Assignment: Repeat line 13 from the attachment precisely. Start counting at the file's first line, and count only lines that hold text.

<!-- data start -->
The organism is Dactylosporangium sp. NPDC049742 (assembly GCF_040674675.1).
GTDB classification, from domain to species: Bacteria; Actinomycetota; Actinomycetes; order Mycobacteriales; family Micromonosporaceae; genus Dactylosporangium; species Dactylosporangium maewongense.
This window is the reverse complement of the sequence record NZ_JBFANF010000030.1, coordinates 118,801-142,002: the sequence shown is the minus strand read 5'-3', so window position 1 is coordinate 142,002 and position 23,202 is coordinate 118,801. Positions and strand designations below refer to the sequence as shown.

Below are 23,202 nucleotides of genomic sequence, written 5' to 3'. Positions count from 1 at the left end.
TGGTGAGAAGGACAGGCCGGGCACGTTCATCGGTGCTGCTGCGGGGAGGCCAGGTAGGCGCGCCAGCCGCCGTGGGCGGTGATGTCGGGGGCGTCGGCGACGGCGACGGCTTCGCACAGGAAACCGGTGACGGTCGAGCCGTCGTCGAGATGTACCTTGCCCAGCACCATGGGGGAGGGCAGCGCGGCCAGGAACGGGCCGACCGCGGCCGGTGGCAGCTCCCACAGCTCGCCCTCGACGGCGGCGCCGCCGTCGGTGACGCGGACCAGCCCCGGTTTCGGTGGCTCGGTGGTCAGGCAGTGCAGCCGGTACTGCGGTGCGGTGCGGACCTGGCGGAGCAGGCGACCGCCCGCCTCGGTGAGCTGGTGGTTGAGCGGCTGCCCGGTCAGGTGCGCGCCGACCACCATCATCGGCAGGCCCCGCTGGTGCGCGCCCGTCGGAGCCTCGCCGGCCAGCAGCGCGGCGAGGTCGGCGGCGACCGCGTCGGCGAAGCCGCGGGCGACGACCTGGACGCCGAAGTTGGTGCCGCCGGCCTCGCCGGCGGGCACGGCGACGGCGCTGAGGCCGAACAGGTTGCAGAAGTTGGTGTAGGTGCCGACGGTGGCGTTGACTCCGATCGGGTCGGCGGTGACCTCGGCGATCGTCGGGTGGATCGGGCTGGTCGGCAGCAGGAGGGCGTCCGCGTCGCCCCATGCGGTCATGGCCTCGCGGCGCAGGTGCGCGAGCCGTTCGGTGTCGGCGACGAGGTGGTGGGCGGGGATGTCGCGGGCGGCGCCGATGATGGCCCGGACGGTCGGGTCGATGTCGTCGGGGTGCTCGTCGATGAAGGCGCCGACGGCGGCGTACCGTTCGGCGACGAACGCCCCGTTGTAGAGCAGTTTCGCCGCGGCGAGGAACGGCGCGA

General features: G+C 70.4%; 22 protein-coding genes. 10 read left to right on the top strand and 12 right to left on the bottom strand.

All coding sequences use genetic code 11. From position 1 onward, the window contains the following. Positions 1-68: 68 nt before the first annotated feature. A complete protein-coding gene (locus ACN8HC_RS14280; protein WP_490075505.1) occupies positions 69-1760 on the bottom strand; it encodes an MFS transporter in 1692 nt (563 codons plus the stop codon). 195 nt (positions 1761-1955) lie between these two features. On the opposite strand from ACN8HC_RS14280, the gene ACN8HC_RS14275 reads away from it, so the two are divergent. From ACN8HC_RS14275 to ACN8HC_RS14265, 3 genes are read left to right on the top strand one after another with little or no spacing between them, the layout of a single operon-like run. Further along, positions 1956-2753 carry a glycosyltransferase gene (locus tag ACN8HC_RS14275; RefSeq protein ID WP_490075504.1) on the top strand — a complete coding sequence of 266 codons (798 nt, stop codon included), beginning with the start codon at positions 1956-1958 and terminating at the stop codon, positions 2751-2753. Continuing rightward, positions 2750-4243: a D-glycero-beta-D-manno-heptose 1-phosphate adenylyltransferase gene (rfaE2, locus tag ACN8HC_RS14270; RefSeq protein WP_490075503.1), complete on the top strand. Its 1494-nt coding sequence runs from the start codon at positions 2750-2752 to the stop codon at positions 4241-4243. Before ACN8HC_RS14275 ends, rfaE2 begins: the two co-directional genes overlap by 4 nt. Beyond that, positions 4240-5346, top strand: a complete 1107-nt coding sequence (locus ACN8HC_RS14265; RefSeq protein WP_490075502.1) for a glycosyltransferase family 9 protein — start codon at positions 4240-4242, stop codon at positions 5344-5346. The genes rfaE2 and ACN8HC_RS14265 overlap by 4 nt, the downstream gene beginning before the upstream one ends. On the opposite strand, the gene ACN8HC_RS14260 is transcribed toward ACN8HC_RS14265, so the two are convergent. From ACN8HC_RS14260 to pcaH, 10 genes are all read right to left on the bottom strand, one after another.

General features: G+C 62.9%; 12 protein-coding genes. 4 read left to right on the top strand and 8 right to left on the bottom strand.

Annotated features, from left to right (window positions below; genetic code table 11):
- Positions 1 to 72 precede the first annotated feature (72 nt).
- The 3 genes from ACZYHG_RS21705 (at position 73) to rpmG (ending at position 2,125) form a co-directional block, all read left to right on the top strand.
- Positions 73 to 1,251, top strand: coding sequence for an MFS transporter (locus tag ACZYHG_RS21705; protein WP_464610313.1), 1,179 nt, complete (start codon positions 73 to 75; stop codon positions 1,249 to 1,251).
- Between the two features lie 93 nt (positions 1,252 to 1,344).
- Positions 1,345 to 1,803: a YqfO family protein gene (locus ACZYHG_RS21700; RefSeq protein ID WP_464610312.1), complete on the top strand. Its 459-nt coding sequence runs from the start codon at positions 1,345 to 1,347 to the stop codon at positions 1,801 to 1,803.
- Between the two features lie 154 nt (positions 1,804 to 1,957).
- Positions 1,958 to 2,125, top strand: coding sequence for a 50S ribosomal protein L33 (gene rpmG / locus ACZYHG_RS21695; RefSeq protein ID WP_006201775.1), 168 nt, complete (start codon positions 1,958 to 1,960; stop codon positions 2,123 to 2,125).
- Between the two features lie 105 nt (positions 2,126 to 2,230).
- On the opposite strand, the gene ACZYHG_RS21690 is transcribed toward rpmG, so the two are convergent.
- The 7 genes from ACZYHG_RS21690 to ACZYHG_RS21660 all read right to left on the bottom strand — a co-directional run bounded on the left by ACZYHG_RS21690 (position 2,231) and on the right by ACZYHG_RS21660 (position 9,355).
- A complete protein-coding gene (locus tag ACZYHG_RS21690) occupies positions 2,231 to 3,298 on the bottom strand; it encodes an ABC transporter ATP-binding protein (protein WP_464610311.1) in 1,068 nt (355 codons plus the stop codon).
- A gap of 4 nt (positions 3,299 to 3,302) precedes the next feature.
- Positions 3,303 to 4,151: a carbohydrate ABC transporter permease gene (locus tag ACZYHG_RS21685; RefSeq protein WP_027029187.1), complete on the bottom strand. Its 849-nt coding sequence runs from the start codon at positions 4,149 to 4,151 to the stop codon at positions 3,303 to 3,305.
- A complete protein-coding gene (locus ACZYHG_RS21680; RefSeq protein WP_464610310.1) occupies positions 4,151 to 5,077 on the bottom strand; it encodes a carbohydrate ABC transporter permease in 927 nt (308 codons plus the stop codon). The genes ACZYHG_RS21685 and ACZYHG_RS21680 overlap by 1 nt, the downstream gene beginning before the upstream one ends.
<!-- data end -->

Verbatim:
- Between the two features lie 93 nt (positions 1,252 to 1,344).